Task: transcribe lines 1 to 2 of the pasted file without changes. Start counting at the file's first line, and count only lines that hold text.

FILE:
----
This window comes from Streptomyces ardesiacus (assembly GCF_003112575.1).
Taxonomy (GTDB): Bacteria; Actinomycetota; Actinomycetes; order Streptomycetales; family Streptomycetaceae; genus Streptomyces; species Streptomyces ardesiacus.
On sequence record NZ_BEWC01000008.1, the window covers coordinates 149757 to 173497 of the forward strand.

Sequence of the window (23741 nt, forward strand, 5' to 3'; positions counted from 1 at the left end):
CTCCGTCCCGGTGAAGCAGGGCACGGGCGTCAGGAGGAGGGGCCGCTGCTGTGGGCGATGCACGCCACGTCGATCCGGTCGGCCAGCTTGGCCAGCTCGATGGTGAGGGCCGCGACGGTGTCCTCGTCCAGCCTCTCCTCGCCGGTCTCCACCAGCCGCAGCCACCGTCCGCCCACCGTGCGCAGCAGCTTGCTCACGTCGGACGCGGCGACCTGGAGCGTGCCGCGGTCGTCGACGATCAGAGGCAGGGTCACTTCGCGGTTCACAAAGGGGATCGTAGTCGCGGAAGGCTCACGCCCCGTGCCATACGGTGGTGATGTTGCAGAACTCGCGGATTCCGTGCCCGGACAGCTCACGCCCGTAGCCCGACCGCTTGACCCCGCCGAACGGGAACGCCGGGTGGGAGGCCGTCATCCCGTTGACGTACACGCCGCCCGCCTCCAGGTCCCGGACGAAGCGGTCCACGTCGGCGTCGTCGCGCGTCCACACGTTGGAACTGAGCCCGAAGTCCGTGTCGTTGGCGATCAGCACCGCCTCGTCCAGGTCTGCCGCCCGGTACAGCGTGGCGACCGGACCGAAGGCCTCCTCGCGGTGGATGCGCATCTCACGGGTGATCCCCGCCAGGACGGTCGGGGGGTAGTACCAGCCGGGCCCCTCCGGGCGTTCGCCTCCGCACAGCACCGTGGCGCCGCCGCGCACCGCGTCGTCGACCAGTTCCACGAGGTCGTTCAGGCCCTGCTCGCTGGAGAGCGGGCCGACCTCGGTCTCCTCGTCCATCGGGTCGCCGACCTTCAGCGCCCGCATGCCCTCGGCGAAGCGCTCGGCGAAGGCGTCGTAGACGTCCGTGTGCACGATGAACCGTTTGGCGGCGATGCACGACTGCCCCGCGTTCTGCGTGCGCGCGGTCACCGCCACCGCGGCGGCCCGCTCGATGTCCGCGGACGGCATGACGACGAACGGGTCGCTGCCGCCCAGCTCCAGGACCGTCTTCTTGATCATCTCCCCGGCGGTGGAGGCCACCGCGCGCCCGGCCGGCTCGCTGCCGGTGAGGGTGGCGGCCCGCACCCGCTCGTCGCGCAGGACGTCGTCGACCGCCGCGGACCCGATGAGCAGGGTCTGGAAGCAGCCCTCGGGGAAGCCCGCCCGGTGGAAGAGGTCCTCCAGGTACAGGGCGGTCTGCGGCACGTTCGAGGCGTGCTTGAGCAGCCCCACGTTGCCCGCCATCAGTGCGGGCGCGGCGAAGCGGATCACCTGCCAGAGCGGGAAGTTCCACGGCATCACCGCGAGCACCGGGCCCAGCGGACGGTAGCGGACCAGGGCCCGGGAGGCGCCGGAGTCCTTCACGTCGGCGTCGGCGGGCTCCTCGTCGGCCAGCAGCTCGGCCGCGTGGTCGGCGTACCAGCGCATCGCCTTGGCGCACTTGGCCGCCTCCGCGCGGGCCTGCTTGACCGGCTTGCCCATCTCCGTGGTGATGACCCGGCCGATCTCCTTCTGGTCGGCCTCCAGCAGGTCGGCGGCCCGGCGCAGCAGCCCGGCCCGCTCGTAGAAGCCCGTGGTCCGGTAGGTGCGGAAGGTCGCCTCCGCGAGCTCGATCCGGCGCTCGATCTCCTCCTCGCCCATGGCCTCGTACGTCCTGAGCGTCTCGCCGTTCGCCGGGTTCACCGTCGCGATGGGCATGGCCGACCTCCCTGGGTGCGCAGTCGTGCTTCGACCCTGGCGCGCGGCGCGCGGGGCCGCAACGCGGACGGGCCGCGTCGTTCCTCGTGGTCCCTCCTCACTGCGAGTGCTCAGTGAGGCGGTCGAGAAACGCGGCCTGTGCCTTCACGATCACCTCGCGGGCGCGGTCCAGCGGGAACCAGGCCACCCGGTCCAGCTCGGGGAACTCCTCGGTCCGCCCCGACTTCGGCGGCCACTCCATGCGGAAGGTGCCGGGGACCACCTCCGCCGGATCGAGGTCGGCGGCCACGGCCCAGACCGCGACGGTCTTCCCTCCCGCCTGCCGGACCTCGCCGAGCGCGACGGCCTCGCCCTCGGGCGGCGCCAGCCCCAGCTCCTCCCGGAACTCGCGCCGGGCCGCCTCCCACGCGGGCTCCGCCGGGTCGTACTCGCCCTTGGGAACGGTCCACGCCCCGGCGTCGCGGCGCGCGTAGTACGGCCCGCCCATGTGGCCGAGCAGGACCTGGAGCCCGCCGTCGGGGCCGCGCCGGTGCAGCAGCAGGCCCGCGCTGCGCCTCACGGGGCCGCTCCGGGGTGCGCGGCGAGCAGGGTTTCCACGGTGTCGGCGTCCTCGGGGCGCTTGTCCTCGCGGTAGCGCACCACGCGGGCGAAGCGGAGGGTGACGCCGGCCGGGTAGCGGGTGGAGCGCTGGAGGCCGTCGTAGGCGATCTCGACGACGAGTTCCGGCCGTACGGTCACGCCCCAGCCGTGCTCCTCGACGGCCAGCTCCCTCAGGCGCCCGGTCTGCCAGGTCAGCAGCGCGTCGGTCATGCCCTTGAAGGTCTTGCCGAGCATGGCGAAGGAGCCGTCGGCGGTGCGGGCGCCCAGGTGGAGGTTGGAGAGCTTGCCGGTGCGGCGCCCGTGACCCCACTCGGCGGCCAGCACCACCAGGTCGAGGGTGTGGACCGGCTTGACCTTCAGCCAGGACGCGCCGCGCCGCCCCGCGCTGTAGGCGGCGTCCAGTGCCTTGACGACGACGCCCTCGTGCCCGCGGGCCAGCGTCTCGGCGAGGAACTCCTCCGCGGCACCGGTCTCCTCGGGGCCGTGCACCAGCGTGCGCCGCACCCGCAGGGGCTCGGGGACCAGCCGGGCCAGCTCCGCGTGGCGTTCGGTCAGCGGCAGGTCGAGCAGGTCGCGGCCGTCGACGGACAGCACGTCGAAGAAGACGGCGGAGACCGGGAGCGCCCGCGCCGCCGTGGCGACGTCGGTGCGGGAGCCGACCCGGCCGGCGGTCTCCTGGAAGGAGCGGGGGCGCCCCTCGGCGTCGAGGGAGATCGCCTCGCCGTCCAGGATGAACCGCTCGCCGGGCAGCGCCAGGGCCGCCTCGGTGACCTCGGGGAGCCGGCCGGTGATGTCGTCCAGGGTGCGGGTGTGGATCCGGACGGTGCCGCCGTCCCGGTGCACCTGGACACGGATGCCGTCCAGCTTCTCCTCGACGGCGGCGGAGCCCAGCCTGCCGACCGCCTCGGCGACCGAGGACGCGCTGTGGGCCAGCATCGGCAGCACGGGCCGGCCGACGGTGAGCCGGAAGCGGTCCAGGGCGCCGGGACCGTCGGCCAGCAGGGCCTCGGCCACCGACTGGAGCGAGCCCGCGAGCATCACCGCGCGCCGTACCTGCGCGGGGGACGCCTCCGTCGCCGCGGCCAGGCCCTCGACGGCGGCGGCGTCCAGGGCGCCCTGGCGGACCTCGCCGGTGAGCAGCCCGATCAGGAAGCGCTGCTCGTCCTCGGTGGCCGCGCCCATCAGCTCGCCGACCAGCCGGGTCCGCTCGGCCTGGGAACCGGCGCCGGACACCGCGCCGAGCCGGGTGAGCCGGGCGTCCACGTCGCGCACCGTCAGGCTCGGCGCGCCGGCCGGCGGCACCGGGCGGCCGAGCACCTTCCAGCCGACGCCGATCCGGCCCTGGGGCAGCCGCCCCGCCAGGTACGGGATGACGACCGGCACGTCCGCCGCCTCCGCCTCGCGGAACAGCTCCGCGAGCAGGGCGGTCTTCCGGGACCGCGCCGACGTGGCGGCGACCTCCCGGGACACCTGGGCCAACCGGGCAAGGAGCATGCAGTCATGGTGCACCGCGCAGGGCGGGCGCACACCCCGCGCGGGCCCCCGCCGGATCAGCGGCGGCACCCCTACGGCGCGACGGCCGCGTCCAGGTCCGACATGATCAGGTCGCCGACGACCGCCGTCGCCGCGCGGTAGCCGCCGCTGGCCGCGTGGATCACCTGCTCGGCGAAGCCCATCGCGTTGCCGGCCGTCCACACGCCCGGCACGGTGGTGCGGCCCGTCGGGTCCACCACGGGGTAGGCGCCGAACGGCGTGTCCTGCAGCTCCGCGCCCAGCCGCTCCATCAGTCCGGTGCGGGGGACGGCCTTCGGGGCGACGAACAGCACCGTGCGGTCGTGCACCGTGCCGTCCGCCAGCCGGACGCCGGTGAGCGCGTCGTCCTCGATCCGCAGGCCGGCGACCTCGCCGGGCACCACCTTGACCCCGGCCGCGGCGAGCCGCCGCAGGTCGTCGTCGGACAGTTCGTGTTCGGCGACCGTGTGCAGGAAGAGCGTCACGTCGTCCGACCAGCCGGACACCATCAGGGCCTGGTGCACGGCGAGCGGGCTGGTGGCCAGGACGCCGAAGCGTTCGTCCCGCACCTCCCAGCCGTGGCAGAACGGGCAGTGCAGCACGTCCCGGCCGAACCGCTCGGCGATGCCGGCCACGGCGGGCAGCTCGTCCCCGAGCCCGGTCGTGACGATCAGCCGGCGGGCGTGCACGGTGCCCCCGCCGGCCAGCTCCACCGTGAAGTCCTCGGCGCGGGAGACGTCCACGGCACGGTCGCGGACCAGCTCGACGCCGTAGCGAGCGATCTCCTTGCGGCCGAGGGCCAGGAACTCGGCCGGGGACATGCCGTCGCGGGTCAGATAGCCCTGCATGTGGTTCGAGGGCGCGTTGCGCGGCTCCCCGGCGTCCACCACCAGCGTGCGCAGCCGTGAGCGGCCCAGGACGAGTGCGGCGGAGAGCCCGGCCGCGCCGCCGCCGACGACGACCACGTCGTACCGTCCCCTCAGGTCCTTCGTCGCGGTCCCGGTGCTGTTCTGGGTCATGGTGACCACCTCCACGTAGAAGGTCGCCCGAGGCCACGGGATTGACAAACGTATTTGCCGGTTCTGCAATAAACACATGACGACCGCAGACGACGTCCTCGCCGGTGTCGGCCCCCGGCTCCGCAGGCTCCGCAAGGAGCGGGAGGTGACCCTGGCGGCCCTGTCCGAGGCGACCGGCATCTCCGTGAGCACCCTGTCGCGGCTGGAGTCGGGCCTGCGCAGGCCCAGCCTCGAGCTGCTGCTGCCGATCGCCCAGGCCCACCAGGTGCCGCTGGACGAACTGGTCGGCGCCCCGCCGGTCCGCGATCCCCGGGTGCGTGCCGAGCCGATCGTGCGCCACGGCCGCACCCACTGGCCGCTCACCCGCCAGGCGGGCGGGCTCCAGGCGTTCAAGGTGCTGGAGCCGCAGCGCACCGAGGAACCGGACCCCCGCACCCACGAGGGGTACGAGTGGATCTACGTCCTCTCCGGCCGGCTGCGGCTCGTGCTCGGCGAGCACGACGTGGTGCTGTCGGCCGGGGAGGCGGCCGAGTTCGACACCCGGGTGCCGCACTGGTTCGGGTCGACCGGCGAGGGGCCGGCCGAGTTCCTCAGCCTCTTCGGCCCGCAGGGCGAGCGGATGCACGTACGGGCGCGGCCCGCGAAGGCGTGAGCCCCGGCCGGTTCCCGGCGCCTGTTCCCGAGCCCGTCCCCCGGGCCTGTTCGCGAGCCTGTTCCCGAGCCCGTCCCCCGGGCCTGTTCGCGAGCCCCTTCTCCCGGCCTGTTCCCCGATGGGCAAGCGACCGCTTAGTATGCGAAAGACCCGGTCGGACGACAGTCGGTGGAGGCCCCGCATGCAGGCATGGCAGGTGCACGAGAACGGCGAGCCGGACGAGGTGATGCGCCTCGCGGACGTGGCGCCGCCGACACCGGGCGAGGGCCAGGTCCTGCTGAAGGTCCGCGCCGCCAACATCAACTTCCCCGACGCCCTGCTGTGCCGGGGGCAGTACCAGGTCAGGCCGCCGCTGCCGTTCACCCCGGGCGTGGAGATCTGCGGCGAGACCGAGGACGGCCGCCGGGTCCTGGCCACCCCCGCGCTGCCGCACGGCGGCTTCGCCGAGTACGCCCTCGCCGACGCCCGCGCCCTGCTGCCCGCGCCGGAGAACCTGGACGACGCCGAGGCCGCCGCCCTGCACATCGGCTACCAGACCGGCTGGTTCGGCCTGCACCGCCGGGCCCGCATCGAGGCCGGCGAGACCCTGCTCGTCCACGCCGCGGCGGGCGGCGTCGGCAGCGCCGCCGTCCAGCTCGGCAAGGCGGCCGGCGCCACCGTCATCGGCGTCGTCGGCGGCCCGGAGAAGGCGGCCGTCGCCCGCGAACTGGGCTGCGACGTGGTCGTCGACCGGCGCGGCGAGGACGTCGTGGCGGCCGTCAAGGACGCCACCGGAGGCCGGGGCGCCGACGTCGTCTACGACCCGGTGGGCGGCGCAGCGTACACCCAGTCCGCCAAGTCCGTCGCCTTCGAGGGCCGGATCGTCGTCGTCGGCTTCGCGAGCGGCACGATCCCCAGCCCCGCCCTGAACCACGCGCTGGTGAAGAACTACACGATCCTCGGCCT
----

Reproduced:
This window comes from Streptomyces ardesiacus (assembly GCF_003112575.1).
Taxonomy (GTDB): Bacteria; Actinomycetota; Actinomycetes; order Streptomycetales; family Streptomycetaceae; genus Streptomyces; species Streptomyces ardesiacus.